Flatbed

Discussion in 'Averitt Express' started by WarHorse, Sep 7, 2011.

  1. WarHorse

    WarHorse Member

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    Can you guys give me pros and cons on driving Flatbed for Averitt? I'm currently in Iraq but will be home by the end of the year and am looking to apply to them if it is worth my time. I'm currently driving for a OTR carrier so its not like i'm out of a job. Just looking to get better home time and equiptment along with a steady paycheck.
     
  2. ltl lifer

    ltl lifer Sr. Citizen & Gold Member

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    Haven't a clue how they operate, where they go or what they are hauling, home time, etc. See them parked on our yard periodically but that's about it. Corp will spew the propaganda about how much growth there is in flatbed but as with everything else about this outfit, it's suspect at best. Maybe on e of the drivers in that division can chime in about it.
     
  3. rnsgn

    rnsgn Member

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    People who drive flatbed seem to be like people that ride Harley's, they are hardcore for Harley's/flatbed and that's it. I'm only saying that if you are looking to change and considering AE I dont think I'd consider a job of driving flatbed for a company that's primarily a van/LTL company. Yes they have the flatbed division but for the pay (which I think is the same as a t/l van driver 41.5cpm) why put yourself out in the elements dealing with dirty/frozen tarps during winter, rain, windy days when you can drive a van, have little responsibility and scrutiny about your load being secure and you can just shut your doors and go. (Not to mention the risk of back injury, falling from all of the climbing and just being clean and comfortable vs having to shower after each time you tarp.) I'm not being critical at all, but your pay is going to be primarily for driving, why not make the rest of your job as easy as possible so you can "drive" to make the $$$. As with most carriers your pay will fluctuate weekly, you will be home every weekend, and another point is many drivers dont hire on here for the money, it's the benefits, it's descent insurance, holiday pay etc. Many carriers dont have some of the extras AE has.
     
    Last edited by a moderator: Sep 8, 2011
  4. jeepman

    jeepman Truckload Mercenary

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    +1...while Averitt has pretty nice flat beds and associated equipment, starting out in TL would be the way to go.
     
  5. WarHorse

    WarHorse Member

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    ok thanks for the advice guys...i'll look into the van side first then :)
     
  6. rnsgn

    rnsgn Member

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    Warhorse, few of us know about our flatbed division. One thing most people dont realize is while we all drive trucks that say averitt on them, each division is very different and actually operated like a separate company, therefore a guy in city knows little about how the truckload division operates, and so on. Our LTL division pays the truckload section to pull LTL loads so it is really many different operations and companies with the same name on the trucks. If I am wrong about recommending the van section I wish someone from flatbeds would give some information on how AE compares to other companies, I only know what I was told by a flatbed driver once on the fuel island and he was a bit disgruntled and that's just his opinion on that week.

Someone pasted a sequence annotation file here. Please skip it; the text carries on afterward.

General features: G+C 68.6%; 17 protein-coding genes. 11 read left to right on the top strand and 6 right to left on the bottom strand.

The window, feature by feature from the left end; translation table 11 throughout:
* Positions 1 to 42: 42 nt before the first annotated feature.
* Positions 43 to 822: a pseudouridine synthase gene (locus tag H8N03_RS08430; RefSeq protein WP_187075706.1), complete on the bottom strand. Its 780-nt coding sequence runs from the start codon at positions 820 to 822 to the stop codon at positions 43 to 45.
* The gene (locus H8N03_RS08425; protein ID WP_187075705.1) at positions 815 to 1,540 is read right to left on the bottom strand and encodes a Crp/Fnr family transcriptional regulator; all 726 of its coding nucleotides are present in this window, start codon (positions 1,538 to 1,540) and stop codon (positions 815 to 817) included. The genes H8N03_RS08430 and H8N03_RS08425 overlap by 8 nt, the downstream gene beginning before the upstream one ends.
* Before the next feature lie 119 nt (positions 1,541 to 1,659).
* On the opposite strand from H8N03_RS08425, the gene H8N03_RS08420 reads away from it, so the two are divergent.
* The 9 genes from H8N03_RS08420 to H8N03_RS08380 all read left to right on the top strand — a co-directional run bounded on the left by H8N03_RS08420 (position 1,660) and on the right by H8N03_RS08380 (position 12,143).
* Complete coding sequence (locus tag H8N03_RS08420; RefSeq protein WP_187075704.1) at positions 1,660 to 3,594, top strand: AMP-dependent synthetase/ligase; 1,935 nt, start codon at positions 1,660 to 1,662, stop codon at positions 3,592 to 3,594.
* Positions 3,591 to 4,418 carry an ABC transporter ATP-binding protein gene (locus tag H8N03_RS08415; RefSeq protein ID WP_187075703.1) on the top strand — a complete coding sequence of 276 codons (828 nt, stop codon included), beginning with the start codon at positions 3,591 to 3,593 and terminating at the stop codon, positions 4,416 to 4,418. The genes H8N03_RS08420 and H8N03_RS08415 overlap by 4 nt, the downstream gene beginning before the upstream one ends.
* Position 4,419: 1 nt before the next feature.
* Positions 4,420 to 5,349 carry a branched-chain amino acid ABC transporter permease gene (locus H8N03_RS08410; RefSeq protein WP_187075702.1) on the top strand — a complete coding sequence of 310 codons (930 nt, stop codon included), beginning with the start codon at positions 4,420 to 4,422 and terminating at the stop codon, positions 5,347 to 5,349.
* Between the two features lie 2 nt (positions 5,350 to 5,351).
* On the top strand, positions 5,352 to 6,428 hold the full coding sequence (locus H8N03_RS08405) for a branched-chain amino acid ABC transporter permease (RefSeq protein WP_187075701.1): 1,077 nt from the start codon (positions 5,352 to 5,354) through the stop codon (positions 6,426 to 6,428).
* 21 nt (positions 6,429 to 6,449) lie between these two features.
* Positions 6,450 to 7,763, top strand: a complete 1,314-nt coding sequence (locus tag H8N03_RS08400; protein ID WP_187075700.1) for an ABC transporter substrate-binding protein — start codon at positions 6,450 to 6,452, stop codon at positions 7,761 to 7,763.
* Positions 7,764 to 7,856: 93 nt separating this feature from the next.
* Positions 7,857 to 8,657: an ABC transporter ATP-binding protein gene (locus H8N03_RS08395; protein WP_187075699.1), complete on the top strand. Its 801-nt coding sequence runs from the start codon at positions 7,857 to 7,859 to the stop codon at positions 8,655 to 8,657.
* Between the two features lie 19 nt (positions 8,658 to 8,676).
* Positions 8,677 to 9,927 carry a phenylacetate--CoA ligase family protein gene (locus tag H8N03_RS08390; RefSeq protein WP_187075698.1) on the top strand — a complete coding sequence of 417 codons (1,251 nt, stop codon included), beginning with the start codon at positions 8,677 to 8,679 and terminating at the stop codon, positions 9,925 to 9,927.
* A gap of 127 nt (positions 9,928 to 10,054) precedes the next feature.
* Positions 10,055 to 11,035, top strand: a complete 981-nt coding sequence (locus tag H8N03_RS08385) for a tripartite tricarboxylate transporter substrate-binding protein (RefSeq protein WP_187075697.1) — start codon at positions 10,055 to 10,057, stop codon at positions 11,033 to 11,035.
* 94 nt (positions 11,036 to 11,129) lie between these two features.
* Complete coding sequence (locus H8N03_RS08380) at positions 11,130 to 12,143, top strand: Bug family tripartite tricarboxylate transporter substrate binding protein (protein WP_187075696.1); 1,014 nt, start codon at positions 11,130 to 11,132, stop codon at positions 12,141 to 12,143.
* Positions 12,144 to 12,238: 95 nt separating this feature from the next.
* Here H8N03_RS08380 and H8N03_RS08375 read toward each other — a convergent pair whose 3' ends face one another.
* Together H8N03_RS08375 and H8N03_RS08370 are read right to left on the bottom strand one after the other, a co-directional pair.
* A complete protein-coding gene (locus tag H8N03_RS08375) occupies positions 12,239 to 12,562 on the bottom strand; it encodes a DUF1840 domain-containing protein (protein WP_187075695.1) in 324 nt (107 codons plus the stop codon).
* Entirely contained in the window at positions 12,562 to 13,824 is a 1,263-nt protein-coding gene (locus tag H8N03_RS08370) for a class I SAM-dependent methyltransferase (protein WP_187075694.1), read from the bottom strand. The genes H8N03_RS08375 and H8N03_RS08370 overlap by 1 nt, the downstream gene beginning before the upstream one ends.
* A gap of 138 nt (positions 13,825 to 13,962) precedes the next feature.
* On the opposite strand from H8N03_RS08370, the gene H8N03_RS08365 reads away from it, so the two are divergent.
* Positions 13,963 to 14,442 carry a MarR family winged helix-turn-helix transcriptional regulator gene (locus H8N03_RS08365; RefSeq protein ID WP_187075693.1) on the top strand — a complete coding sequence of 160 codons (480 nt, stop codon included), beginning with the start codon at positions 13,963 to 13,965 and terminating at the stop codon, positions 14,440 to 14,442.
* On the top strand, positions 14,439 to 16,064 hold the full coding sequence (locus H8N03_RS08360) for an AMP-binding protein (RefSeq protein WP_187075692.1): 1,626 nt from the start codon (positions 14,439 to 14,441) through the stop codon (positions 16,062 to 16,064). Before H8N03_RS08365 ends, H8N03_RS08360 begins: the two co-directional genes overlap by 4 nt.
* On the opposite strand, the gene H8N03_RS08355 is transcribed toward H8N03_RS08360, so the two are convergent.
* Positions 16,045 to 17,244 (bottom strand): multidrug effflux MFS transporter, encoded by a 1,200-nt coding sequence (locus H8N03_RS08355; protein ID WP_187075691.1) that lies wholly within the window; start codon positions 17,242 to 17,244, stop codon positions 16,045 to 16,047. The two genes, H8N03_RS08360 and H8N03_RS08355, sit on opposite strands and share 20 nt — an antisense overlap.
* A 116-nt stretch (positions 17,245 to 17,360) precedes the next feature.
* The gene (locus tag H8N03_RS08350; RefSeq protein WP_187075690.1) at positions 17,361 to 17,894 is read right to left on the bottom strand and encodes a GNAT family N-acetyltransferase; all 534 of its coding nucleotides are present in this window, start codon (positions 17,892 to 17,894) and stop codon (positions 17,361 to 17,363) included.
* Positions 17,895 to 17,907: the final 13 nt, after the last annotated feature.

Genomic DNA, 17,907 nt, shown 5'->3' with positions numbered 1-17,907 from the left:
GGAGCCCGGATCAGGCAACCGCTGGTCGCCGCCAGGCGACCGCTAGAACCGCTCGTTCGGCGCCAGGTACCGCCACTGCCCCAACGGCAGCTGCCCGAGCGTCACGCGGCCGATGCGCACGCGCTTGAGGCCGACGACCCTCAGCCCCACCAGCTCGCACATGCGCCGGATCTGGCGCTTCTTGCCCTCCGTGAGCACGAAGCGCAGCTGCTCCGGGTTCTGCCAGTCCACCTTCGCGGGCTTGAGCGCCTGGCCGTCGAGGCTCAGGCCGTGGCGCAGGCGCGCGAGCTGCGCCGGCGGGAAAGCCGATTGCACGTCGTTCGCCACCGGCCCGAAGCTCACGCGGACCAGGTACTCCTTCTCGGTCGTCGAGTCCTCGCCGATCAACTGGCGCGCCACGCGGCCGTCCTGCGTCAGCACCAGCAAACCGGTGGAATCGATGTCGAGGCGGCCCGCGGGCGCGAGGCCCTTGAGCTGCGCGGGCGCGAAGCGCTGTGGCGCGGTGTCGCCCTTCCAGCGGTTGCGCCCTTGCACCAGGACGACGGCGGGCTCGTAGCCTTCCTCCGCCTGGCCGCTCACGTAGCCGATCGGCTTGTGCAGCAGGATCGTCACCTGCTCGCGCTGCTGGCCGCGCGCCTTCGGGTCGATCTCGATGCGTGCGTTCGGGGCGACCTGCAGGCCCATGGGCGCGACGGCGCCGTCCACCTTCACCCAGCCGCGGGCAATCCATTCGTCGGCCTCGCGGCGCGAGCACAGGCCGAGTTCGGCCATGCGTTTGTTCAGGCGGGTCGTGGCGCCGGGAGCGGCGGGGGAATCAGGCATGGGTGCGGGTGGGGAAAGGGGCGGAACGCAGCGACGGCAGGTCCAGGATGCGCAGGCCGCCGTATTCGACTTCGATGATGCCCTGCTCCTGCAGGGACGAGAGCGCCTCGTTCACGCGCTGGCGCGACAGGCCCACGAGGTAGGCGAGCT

7. Cab Lizzard

    Cab Lizzard Well-Known Member

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    Flatbed is a whole new game no hand trucks and pallet jacks here. No HAND unloading either. Its a lot easier on the body too.
    I have had a bit of delay time getting loaded/unloaded but when they get ready it does not take long.
    Chains, binders, straps all pretty easy to use but some of the stuff you have loaded on your trailer I scratch my head and have to think a bit on how to secure the load properly. I have found that shrink wrapped skids do not go down the road well they come apart. Skids of bags have to be carefully strapped to prevent damage.
    With all of your load out their for the DOT to see they pay a bit closer attention to your choices of tying down your load. They can look very quickly at it and see if a ticket is in your future.
    After 34 years in LTL I really like the change. Oh and if you go with a company that pay's a percentage of the load you can make a pretty good dollar too.
    Permit loads are where you make the good dollar.
     
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  8. ltl lifer

    ltl lifer Sr. Citizen & Gold Member

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    Add this...with Averitt, depending on the division, you could be driving a red, white or blue tractor. Oh the variety of it all.
     
  9. rnsgn

    rnsgn Member

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    I'll agree, city work can be a little tougher on someone physically than most want, you have to be active, in and out of the truck 50 plus times a day, in and out of the trailer, moving stuff, personally it has done me well. Cab lizard what I was referring to was the icy conditions, raining, standing/climbing around on it when it gets rough outside (you know when some customer wants you to tarp the stuff he just picked up out of the mud and set on your trailer). The big comparison though is AE a company to do flatbed with, they have some tarp pay and pay .415 cents p/m, just from an outside view, if I was going to go into flatbed, I'd go with a flatbed company, one that could keep you busy during the slow times, contract changes etc, I'm not sure ae is that established in the flatbed side of things to do so.
     

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